TuringTrader's Stocks on the Loose

Key Facts

  • aggressive momentum strategy w/ risk-parity position-sizing
  • trades individual stocks and holds bond ETFs to reduce volatility
  • rebalances weekly

Similar Strategies

Stocks on the Loose is a proprietary premium strategy by TuringTrader.com. We first introduced the portfolio in early 2020, based on concepts reaching back to 2015. In March 2021, we updated the strategy for higher returns and lower volatility, and replaced the risk-off strategy in March 2022.

Stocks on the Loose aims to beat the S&P 500 at lower volatility and with lower maximum drawdowns. The strategy trades stocks with a momentum approach but gradually rotates into a managed bond portfolio when stock market conditions seem unfavorable to achieve the stated objective.

With its weekly rebalancing schedule, Stocks on the Loose has moderate maintenance requirements.

Strategy Rules

The operation of Stocks on the Loose can be summarized as follows:

  • trade all S&P 100 stocks, plus U.S. treasuries as a risk-off asset
  • rebalance once per week (on Wednesdays)
  • disqualify stocks trading below their 100-day moving average
  • disqualify stocks that made any single-day moves exceeding 10% in the past 90 days
  • rank stocks by their volatility-adjusted momentum, calculated as the product of slope and R2 of a 90-day logarithmic regression
  • only open new positions, if TuringTrader's Market Vane indicates bullish conditions
  • use fixed-fractional position sizing, based on the 20-day average trading range
  • ensure healthy position sizes by limiting total portfolio risk, capping the maximum allocation to a single stock, and scaling back exposure with increasing market volatility
  • invest any unused capital in TuringTrader's Buoy portfolio

Most of these rules are taken verbatim from Clenow's Stocks on the Move strategy. We recommend reading Clenow's book to understand the strategy's rationale better.

Expanding upon Clenow's work, we improved the money management to remedy the following issues: concentration in too few assets, taking excessive total portfolio risk, and holding idle cash. These proprietary changes lead to a much more even-keeled behavior and significantly higher returns.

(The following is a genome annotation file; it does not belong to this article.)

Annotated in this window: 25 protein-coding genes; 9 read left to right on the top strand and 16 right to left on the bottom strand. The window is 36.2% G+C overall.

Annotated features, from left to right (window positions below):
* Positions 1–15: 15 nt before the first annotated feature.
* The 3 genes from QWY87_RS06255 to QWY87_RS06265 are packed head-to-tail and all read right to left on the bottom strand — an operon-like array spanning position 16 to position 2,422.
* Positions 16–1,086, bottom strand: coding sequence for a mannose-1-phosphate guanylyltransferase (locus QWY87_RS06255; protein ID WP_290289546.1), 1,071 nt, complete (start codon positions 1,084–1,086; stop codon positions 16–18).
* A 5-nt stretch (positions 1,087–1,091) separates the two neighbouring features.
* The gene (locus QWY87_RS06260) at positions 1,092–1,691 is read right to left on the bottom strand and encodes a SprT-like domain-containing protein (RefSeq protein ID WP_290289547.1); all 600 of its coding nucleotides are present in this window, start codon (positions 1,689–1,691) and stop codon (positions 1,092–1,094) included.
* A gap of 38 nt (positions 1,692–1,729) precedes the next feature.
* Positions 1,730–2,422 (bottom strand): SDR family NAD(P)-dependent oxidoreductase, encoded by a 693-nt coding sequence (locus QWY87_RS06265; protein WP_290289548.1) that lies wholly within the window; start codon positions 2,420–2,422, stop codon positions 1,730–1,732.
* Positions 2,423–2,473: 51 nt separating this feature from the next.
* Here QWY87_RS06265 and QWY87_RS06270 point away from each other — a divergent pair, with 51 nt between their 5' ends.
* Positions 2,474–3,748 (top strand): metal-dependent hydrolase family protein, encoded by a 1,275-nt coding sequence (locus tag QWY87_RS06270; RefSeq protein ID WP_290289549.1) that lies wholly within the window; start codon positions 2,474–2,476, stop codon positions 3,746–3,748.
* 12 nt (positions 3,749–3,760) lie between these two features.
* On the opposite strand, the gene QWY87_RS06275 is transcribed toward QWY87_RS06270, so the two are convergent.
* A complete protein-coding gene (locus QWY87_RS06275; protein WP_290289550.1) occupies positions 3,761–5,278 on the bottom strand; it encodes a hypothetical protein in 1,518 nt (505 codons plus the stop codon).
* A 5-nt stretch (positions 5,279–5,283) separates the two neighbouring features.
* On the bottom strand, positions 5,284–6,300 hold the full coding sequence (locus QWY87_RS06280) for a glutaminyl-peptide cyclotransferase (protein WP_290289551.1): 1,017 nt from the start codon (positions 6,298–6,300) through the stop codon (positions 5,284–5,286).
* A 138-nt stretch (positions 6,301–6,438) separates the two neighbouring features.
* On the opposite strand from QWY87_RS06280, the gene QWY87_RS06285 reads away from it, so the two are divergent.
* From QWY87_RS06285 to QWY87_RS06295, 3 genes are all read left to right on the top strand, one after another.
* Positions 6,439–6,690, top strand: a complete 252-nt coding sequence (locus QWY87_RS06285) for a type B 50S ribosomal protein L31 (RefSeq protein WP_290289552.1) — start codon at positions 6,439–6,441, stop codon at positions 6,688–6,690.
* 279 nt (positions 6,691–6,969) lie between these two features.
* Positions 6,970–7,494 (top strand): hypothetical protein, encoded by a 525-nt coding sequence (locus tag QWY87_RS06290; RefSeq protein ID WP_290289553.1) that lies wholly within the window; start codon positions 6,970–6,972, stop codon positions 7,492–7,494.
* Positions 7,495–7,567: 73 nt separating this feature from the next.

Stocks on the Loose typically allocates 70% to 100% of its capital towards a set of 3 to 5 stocks. In more turbulent times, the strategy rotates into a managed bond portfolio.

With this allocation, the portfolio bears significant concentration risk, in addition to the market risk. Nonetheless, the portfolio's beta is around 0.3, thanks to the strategy's timely active management.

Returns & Volatility

Over the entire economic cycle, Stocks on the Loose outperforms the S&P 500 by a wide margin. Further, the portfolio beats the S&P 500 in many years, even outside of recessions.

This behavior results in more predictable returns and lower drawdowns. The Monte-Carlo simulation confirms these claims.

Account & Tax Considerations

Stocks on the Loose trades frequently and regularly triggers taxable events. Investors should expect almost all capital gains to be short-term. Therefore, the strategy works best in tax-deferred accounts.

Because the strategy holds up to 6 high-flying and potentially expensive stocks simultaneously, it requires an account holding no less than $30,000 to function as intended.

Portfolio Revisions

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This table shows the portfolio's key performance metrics over the course of the simulation:

The following chart shows the portfolio's historical performance and drawdowns, compared to their benchmark, throughout the simulation:

1 year  2 years  5 years  10 years  Maximum

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This chart shows the portfolio's annual returns:

The following charts show the Monte-Carlo simulation of returns and drawdowns, the portfolios 12-months rolling returns, and how the portfolio is tracking to its benchmark:

Asset Allocation

The portfolio last required rebalancing after the exchanges closed on . Due to fluctuations in asset prices, the exact allocations vary daily, even when no rebalancing occurred. The current asset allocation is as follows:


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